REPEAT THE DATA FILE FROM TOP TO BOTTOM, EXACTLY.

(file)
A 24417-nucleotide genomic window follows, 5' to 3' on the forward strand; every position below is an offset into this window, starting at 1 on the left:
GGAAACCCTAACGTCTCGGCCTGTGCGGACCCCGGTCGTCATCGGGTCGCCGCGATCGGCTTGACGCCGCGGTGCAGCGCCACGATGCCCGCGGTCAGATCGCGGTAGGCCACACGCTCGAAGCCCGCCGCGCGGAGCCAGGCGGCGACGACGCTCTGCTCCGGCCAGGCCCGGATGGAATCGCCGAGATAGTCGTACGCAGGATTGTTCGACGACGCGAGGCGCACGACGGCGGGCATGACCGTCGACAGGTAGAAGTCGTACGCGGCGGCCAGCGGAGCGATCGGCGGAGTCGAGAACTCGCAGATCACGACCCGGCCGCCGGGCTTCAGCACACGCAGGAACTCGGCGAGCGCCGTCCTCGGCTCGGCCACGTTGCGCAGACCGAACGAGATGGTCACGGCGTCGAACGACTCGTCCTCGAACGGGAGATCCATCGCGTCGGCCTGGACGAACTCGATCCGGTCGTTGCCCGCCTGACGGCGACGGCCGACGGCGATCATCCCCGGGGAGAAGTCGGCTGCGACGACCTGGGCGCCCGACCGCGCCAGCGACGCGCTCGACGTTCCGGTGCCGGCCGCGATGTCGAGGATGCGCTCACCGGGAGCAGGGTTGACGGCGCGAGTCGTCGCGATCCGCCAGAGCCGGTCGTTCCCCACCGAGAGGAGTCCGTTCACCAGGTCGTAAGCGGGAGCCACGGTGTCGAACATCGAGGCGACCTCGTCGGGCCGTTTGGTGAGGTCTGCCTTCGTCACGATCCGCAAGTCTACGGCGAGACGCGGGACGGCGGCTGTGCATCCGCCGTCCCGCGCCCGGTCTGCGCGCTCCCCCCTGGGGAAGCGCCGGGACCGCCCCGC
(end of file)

A 24417-nucleotide genomic window follows, 5' to 3' on the forward strand; every position below is an offset into this window, starting at 1 on the left:
GGAAACCCTAACGTCTCGGCCTGTGCGGACCCCGGTCGTCATCGGGTCGCCGCGATCGGCTTGACGCCGCGGTGCAGCGCCACGATGCCCGCGGTCAGATCGCGGTAGGCCACACGCTCGAAGCCCGCCGCGCGGAGCCAGGCGGCGACGACGCTCTGCTCCGGCCAGGCCCGGATGGAATCGCCGAGATAGTCGTACGCAGGATTGTTCGACGACGCGAGGCGCACGACGGCGGGCATGACCGTCGACAGGTAGAAGTCGTACGCGGCGGCCAGCGGAGCGATCGGCGGAGTCGAGAACTCGCAGATCACGACCCGGCCGCCGGGCTTCAGCACACGCAGGAACTCGGCGAGCGCCGTCCTCGGCTCGGCCACGTTGCGCAGACCGAACGAGATGGTCACGGCGTCGAACGACTCGTCCTCGAACGGGAGATCCATCGCGTCGGCCTGGACGAACTCGATCCGGTCGTTGCCCGCCTGACGGCGACGGCCGACGGCGATCATCCCCGGGGAGAAGTCGGCTGCGACGACCTGGGCGCCCGACCGCGCCAGCGACGCGCTCGACGTTCCGGTGCCGGCCGCGATGTCGAGGATGCGCTCACCGGGAGCAGGGTTGACGGCGCGAGTCGTCGCGATCCGCCAGAGCCGGTCGTTCCCCACCGAGAGGAGTCCGTTCACCAGGTCGTAAGCGGGAGCCACGGTGTCGAACATCGAGGCGACCTCGTCGGGCCGTTTGGTGAGGTCTGCCTTCGTCACGATCCGCAAGTCTACGGCGAGACGCGGGACGGCGGCTGTGCATCCGCCGTCCCGCGCCCGGTCTGCGCGCTCCCCCCTGGGGAAGCGCCGGGACCGCCCCGC